While the 1970 survey Information, curated at MoMA by Kynaston McShine, came out of the social and political turmoil of its time, it feels in step with our contemporary upheavals. To coincide with the 50th anniversary of this landmark exhibition, MoMA has rereleased the much-coveted and collected out-of-print exhibition catalogue. One of the first major international surveys of Conceptual art, Information highlighted artists who pushed to the forefront work that was political, process-based, or required audience participation. Their works often challenged institutional hierarchies and used ephemeral materials, evading typical museum classifications, and ultimately transforming the way the Museum collected and presented art.
Some artists toyed with bureaucratic systems: Vito Acconci changed his address to MoMA and collected his mail there every day, while Helio Oiticica created rooms and beds for people to relax in. Others thrust the Museum into conflict: Hans Haacke’s controversial MoMA poll asked visitors if they approved of New York Governor (and former MoMA president) Nelson Rockefeller’s attitude toward the Vietnam War; and John Giorno’s Dial-a-Poem prompted FBI surveillance of the show. Hannah Darboven proposed a numerical exercise, while Adrian Piper outlined methods of categorizing artistic production.
The catalogue, which McShine called an “anthology to the exhibition,” also included works that were not displayed in the galleries. McShine’s text was broad and brief, leaving room for the artists to speak for themselves without curatorial interference, reflecting the democratic ethos and self-reflexive nature of much of the work in the exhibition. To celebrate this milestone, and in the spirit of the original catalogue, we have compiled a series of reflections, including excerpts from a 2010 conversation with McShine, and contemporary responses from senior curator Paola Antonelli and some of the artists and thinkers who appeared in the original show.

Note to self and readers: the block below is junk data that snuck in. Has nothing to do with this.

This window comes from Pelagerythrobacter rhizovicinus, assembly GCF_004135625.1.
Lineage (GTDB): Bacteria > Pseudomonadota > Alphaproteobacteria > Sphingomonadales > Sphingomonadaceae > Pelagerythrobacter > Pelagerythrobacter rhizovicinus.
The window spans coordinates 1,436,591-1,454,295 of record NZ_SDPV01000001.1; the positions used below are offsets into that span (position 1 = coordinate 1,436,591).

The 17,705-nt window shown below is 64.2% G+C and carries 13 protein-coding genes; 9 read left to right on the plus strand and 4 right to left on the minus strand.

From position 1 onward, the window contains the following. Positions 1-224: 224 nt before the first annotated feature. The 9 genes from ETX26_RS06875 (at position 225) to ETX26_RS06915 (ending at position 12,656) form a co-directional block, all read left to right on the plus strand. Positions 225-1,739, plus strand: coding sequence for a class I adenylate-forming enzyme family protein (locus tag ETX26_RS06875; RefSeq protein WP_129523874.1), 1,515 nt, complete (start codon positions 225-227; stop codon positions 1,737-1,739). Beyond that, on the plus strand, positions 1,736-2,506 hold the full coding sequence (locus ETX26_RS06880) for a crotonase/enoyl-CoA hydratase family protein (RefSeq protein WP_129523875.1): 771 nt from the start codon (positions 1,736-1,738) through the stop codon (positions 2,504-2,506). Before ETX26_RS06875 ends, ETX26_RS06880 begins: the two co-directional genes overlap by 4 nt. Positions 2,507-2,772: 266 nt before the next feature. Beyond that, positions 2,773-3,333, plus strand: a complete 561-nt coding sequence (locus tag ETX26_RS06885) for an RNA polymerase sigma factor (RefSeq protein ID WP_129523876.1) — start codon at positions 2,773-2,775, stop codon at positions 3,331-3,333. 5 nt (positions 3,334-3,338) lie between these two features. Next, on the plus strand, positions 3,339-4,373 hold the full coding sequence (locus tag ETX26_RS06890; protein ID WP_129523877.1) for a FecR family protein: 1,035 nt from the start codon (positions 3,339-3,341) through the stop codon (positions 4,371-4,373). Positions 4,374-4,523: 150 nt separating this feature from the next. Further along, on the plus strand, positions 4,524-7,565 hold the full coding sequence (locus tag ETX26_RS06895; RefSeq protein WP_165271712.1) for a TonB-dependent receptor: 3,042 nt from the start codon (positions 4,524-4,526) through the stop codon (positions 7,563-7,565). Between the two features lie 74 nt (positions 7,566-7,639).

As I’ve always said, when you’re doing exhibitions, one-man shows are supposedly love affairs; three or four are a dinner party; and then the larger shows, the group shows, are cocktail parties. In the cocktail parties you have some of those who you want, some of those who you have to tolerate, and some of those who you invite and you never will see them again. The International Survey. That was very much a cocktail party.
The reason the show was called Information was because I was given the mandate to do an international exhibition of young artists, a large group show. So I kept going to studios and not letting on that I was doing a big exhibition, and I kept saying to people, “I’m here for information.” I couldn’t figure out a title for the show, so I called it Information. It has taken on this other, completely mythical aura of being the great foresight of McShine about it being the Information Age, Marshall McLuhan, Conceptual art. Probably that was there too, in its way, a residual way.
It was a large group show, and it also was at the time of a lot of the unrest in relation to Vietnam. At that point the Museum had banners for all of the major exhibitions outside. I had these four banners which were white, and the word “peace” in Morse code running down them. I couldn’t put banners saying directly, “Peace.” It would have to be abstract.
The catalogue is kind of loose. It was very much of its time. One of the things I did in the catalogue was give each artist a page to do whatever they wanted to do. Lucy Lippard did a wonderful conceptual bibliography. I also had this sort of magazine-y thing of lots of different images without captions.
It really was a kind of thing about having the idea of being in favor of one’s time, which is a favorite phrase of mine, which also comes from a Frank O’Hara poem. It was acting in favor of my time, and figuring out a few things. That time was the time of the Art Workers’ Coalition and there’s a certain amount of protest by artists about the Museum, in terms of contemporary art. Then the Black community complaining that we didn’t do any show of Black artists, which was true. There was a lot of ferment in terms of contemporary artists and their feeling that The Museum of Modern Art wasn’t paying any attention to them, that the curators didn’t go to the galleries enough, and there was not enough presence of contemporary art, unless it was a large exhibition.
Information is at around that time, but other [unauthorized interventions] were happening, like Yayoi Kusama doing her bathing in the Sculpture Garden. Then an artist spilling ox blood in the lobby of the Museum, and it is all partially coming out of the anger of Vietnam, but also anger at the society and anger at the governance of museums. So there was a kind of unrest, a moment of turmoil, of ferment, in the Museum, and a lot of conversations about what to do.